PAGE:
Thursday, December 9, 2010

Earth, Gold, the Early Solar System, and New Ideas

"Ancient Crashes Blasted Precious Metals Into Earth, Moon and Mars"
Mike Wall, (December 9, 2010)

"Gigantic collisions on Earth, the moon and Mars 4.5 billion years ago injected precious elements such as gold and platinum into the developing worlds, a new study suggests.

"In the last days of planet formation, a body as big as Pluto likely slammed into Earth after the planet had been clobbered by a Mars-size object, researchers said. Mars and the moon absorbed smaller but still devastating blows, they added.

"These traumatic cosmic crashes may have knocked Earth off its axis by 10 degrees. But they also delivered gold and other elements into the bodies' upper reaches, and possibly brought huge amounts of water to the moon, researchers said...."

The point at issue is that there's quite a lot of Gold, platinum, palladium, and other elements at and near Earth's surface.

Which shouldn't be there. Assuming that current models for how planets formed are fairly close to being accurate.

The models could be wrong - but there's a whole lot of other data that supports them.

The article runs through a newish explanation for why thar's gold in that there crust on Earth - which is involved with an explanation for the size range of asteroids is skewed toward big bits of stuff. And the Borealis Basin on Mars. Assuming that it's an impact feature. Which isn't certain.

That lack of certainty will probably be the norm for a while, particularly since we're starting to get data about other planetary systems.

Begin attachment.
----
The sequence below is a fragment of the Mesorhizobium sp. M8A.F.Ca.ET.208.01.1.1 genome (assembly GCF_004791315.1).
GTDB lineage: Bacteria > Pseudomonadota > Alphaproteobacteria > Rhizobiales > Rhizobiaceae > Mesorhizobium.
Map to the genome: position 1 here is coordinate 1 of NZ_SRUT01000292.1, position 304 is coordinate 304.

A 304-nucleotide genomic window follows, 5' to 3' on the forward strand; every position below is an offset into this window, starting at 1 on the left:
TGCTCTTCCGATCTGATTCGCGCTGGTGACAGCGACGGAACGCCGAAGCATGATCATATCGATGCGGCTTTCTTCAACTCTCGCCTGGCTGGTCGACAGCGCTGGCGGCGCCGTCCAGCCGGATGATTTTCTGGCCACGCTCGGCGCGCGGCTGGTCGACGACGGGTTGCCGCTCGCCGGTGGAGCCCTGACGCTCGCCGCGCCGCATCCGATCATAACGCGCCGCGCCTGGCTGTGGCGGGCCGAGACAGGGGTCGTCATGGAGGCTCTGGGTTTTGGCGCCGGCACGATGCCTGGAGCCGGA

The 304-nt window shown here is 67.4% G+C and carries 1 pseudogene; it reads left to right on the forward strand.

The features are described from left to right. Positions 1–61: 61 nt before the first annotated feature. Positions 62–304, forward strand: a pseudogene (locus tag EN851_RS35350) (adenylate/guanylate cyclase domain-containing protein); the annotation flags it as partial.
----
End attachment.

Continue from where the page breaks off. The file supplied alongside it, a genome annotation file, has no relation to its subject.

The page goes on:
"...The study paints a violent picture of the solar system's early days, with the inner planets being walloped heartily shortly after their birth. Such pummelings might be common in other newly forming solar systems, according to Bottke.

" 'Because we can reproduce some of these things in our models, I think that probably means we're fairly typical,' he said. 'But that's just a guess.'

"If our solar system is atypical — if young planets in other solar systems were spared pummelings by massive impactors late in the formation process — then alien planets might be different in significant ways, Bottke said. Their mantles, for example, might be lacking in siderophiles like gold and platinum, which we value for a variety of reasons.

"In any event, Bottke said he hopes the study serves as a conversation starter, getting scientists thinking about the planet-formation process in a more general sense...."

The way that the new models match what we can observe in the Solar system is exciting - and so is the uncertainty reflected in "that's just a guess." There's a lot yet to be learned - and now scientists have a new set of questions to ask.

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